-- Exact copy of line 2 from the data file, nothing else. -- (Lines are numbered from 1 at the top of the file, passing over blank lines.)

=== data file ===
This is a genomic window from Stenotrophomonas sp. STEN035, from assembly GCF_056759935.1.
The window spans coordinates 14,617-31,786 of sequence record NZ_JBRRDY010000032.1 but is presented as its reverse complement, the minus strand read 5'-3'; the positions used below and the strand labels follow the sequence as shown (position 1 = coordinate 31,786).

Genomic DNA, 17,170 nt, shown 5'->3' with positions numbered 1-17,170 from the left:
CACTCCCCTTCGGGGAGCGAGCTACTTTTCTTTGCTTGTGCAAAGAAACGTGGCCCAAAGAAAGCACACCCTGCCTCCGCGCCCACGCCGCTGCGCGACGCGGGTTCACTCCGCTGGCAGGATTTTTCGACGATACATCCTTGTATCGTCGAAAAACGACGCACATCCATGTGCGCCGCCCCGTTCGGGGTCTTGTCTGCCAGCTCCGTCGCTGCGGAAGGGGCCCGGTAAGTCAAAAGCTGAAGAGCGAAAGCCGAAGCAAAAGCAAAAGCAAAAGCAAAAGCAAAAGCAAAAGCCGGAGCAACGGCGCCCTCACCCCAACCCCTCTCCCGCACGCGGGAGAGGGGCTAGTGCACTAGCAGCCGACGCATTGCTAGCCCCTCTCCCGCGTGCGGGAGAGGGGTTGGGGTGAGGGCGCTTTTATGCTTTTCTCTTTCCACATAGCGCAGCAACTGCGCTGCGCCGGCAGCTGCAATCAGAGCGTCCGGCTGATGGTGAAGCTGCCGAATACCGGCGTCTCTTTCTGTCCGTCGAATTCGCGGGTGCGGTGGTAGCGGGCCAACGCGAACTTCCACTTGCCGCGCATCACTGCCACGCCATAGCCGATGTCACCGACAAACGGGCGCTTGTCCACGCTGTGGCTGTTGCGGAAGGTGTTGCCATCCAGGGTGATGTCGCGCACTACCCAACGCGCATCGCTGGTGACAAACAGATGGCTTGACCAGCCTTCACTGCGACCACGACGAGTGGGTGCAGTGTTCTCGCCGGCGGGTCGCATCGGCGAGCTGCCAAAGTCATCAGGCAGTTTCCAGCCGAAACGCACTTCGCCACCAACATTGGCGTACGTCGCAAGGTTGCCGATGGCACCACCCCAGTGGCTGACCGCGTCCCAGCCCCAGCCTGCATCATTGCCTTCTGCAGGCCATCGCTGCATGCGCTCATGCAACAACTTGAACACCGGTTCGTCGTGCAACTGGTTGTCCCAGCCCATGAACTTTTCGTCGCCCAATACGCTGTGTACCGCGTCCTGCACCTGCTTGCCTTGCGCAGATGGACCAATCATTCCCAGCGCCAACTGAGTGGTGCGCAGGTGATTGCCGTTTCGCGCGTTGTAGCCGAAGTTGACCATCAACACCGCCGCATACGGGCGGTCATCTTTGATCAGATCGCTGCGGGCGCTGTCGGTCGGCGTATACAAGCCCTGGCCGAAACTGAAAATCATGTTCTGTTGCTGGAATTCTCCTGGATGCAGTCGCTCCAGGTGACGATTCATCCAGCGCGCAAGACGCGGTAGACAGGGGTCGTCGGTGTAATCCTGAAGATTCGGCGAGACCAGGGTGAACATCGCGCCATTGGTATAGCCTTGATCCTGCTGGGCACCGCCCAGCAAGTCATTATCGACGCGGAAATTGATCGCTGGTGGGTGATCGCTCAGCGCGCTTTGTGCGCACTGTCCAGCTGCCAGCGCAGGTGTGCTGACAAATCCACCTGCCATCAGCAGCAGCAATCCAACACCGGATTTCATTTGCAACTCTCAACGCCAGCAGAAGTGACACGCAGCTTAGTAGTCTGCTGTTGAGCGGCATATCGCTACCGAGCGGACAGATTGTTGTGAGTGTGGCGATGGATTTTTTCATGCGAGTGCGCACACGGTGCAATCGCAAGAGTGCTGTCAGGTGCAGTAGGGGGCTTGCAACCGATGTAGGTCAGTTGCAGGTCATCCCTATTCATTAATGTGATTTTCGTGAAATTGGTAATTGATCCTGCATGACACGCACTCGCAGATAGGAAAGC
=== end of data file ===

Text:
The window spans coordinates 14,617-31,786 of sequence record NZ_JBRRDY010000032.1 but is presented as its reverse complement, the minus strand read 5'-3'; the positions used below and the strand labels follow the sequence as shown (position 1 = coordinate 31,786).